“The main character in the book (The Mysterious Island by Jules Verne) is an engineer. His name was Cyrus Smith and he could do Cyrus Smith anything. He could do everything. And I wanted to be like him. Being an engineer was the dream of my life.” “Frightful indeed was the situation of these unfortunate men. They were evidently no longer masters of the machine. All their attempts were useless. The case of the balloon collapsed more and more. The gas escaped without any possibility of retaining it. Their descent was visibly accelerated, and soon after midday the car hung within 600 feet of the ocean.” This passage is about how an engineer turns an uninhabited island into a lush garden.

“I wanted to be exactly that: someone who makes everything from nothing,” says Shechtman. The Shechtman drive to be part of a young institute of technology that would shape and protect a newborn nation, makes his childhood attraction to The Mysterious Island understandable. “My mother was called Natania Ashur. Her father was Zeev Ashur and her mother was Shoshana. They came to Israel 105 years ago from Ukraine,” tells Shechtman. “Shoshana came here to study at Bezalel School of Arts – she came with her parents. Zeev Ashur was a pioneer and a socialist.” Dan Shechtman was born in Tel Aviv on January 24, 1941. His dream, when he was still in high school, was to study at the Technion. “In 1962, I commenced my studies in Mechanical Engineering at Continued on page 16 >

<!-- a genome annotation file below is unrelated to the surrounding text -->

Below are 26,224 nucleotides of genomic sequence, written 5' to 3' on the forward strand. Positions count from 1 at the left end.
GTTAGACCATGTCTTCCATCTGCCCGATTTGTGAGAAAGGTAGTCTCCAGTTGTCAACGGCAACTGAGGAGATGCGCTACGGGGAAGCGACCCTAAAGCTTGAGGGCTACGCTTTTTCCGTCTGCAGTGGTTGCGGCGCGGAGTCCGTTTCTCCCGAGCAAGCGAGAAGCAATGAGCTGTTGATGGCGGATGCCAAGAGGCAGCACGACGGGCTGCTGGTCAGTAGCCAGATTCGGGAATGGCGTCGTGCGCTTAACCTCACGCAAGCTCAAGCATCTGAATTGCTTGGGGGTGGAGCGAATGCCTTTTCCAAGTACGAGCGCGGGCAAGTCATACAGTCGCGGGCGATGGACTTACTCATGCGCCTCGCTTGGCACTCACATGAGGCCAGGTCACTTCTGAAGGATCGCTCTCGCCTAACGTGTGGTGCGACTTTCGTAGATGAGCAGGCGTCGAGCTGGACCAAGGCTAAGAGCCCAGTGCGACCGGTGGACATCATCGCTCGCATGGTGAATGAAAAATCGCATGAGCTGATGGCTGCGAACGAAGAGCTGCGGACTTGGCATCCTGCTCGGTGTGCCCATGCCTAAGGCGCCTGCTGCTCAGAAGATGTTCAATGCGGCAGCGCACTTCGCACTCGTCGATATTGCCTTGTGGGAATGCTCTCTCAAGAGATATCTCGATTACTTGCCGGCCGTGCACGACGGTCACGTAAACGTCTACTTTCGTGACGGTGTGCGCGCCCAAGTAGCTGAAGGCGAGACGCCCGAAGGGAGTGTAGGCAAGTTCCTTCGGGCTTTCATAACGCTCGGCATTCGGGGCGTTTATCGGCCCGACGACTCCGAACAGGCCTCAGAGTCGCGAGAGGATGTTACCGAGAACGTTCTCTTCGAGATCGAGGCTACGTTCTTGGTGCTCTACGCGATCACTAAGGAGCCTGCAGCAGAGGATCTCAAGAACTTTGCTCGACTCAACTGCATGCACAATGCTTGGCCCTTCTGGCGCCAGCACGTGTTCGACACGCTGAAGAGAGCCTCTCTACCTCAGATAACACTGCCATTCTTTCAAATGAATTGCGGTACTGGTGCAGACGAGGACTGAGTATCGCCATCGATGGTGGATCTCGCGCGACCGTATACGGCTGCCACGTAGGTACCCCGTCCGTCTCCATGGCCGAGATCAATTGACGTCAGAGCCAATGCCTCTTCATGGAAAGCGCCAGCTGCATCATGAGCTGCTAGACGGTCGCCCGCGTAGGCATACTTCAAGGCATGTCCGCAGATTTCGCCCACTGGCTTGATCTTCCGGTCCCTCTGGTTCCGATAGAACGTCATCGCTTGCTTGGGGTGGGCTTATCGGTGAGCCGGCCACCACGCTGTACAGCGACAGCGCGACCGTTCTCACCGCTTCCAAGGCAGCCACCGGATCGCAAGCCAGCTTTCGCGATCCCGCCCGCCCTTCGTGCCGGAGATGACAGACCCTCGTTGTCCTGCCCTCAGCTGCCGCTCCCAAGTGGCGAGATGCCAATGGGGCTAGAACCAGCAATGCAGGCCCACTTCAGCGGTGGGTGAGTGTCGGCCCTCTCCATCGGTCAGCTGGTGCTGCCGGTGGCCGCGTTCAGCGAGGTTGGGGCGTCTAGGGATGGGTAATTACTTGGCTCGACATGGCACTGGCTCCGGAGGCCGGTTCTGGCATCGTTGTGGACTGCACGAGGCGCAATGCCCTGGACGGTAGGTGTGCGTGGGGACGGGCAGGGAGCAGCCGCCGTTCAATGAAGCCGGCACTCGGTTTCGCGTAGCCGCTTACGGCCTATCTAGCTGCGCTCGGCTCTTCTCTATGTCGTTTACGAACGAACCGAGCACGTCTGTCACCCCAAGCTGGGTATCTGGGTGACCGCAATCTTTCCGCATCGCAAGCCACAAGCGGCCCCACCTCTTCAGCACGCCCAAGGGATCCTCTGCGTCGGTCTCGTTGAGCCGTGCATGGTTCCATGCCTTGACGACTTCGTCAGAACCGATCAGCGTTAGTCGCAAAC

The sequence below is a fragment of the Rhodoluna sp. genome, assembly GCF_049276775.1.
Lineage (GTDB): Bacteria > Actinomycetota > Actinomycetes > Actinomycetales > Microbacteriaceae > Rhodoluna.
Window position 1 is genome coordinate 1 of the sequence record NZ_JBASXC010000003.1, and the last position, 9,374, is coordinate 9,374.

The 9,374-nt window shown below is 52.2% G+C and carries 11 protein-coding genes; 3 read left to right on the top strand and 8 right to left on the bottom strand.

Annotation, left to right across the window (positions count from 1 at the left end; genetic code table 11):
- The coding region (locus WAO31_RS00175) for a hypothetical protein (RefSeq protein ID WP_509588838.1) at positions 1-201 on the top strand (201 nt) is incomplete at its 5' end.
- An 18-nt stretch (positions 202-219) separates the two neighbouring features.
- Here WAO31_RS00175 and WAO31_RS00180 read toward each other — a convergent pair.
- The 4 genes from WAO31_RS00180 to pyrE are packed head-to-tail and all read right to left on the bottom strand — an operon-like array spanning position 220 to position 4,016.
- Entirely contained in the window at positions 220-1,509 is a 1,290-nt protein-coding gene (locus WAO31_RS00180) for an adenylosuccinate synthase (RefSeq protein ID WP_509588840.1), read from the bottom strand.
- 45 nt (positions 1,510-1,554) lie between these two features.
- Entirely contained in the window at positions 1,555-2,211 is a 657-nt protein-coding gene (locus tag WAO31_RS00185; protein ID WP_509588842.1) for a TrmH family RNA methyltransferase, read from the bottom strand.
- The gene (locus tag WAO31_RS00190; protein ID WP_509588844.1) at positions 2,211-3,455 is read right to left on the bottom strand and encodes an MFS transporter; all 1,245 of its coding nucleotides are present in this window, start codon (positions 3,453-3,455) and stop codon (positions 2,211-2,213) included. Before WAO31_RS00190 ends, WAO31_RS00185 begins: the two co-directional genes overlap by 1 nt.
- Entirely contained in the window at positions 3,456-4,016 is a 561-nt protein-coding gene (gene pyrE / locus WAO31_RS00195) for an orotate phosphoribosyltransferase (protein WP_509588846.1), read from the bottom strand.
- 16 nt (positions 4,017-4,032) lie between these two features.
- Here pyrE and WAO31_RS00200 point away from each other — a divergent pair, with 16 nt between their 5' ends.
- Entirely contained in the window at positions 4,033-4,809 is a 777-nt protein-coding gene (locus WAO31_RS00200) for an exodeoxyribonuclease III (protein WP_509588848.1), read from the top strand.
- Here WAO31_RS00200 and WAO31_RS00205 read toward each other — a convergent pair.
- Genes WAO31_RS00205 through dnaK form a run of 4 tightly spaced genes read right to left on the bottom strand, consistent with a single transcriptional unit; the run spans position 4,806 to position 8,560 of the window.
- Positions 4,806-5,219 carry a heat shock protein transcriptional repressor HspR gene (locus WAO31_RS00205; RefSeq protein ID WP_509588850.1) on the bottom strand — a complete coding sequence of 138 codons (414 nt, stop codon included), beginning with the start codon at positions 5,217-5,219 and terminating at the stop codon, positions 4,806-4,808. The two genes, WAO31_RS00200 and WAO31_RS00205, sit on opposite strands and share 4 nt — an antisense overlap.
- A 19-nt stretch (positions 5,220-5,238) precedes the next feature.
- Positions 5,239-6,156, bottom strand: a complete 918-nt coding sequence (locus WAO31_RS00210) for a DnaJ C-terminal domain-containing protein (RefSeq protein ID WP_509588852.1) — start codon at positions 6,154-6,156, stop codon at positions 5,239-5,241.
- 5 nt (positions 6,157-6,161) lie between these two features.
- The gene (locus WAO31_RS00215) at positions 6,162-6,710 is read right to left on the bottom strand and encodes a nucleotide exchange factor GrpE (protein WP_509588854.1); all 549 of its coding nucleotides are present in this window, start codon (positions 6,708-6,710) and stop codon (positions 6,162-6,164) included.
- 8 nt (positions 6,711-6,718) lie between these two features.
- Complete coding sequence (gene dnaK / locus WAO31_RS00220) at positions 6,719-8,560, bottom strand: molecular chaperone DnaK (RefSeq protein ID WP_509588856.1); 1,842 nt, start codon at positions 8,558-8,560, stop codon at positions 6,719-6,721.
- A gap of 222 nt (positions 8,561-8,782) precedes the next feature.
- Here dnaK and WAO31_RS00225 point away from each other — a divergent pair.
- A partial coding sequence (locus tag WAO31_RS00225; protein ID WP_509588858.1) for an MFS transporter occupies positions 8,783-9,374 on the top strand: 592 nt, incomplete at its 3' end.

Quasicrystal of silver aluminum

1227 - 1234

Quasicrystaltype pattern in decagonal strapwork above an arch in the Abbasid alMustansiriyya Madrasa in Baghdad, Iraq

von Laue establishes the science of X-ray crystallography

3D model of a quasicrystal

2011 19 ’82 Dan Shechtman discovers quasicrystals










Shechtman ridiculed; paper rejected for publication

Shechtman’s discovery appears in Physical Review Letters

International Union of Crystallography congress – Shechtman finally recognized

American Physical Society International Award for New Materials

Rothschild Prize in Engineering

International Union of Crystallography amends definition of ‘crystal’

Member of Israel Academy of Sciences

Israel Prize in Physics